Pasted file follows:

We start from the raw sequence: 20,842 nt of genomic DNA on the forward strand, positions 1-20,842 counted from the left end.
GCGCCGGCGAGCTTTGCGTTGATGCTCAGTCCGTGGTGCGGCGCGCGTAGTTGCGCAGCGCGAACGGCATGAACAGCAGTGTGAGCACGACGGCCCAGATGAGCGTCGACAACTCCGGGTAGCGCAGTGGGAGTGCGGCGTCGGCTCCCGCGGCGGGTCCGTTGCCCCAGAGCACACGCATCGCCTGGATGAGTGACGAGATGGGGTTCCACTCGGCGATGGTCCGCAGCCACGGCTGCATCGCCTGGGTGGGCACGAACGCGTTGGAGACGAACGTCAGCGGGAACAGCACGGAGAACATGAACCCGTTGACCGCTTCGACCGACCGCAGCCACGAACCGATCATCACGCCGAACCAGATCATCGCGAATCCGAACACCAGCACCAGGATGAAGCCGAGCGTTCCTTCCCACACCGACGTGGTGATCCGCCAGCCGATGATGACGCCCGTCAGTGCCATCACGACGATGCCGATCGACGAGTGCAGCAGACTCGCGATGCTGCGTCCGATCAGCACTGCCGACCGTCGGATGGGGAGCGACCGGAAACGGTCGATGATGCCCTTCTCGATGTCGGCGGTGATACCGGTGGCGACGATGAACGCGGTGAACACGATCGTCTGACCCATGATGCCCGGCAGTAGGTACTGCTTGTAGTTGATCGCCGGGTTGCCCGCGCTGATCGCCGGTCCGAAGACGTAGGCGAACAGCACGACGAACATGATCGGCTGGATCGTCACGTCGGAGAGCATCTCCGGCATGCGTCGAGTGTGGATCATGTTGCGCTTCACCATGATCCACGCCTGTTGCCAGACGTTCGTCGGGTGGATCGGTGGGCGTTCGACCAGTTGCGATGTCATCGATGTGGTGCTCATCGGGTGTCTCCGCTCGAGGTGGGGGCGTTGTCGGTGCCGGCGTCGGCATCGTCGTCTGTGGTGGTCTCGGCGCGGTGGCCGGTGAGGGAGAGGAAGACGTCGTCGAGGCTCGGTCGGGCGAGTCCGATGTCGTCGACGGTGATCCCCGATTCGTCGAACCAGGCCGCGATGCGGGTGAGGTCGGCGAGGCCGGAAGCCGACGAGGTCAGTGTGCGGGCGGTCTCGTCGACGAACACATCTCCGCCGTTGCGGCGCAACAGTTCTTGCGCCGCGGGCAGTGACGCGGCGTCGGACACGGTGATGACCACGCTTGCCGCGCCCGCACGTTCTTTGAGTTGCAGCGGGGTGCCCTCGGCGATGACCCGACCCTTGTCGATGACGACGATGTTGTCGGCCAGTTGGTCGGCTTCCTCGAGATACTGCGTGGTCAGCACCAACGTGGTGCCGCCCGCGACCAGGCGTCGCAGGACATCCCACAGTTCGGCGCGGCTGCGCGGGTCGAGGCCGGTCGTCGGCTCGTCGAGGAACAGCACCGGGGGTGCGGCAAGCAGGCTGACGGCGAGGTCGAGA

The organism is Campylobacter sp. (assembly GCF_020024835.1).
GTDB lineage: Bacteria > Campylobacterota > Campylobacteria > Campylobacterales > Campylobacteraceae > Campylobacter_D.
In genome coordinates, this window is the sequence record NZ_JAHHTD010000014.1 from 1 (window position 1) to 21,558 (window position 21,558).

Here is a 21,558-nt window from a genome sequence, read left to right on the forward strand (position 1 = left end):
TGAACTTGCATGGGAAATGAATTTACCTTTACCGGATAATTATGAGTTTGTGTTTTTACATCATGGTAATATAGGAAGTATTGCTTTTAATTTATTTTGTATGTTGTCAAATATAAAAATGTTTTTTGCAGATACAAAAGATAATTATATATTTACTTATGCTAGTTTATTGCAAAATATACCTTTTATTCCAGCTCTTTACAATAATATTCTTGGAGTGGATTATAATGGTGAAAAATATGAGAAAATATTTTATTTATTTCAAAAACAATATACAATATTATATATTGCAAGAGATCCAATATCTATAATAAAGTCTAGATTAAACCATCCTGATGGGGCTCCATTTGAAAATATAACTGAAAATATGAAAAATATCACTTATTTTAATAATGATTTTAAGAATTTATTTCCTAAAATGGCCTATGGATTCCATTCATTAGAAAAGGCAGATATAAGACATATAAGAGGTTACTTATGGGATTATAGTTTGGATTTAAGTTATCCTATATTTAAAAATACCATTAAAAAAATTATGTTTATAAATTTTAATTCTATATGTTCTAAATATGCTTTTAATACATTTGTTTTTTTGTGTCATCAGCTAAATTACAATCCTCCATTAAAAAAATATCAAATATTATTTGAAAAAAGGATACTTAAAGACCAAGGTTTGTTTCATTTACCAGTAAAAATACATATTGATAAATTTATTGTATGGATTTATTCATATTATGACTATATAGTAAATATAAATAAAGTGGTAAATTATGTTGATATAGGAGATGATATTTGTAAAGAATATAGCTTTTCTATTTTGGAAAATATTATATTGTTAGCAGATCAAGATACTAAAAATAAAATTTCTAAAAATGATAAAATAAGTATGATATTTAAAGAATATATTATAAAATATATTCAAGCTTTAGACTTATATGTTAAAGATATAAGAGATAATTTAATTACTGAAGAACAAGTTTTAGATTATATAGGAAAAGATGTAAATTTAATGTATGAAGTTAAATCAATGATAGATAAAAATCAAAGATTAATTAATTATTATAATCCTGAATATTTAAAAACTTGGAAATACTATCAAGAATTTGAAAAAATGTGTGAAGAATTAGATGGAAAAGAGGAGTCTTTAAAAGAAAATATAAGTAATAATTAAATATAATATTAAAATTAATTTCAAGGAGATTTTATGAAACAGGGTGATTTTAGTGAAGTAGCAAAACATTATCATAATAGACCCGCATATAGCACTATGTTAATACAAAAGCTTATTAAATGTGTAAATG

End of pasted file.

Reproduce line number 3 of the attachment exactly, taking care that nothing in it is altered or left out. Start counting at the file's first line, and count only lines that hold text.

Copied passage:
The organism is Campylobacter sp. (assembly GCF_020024835.1).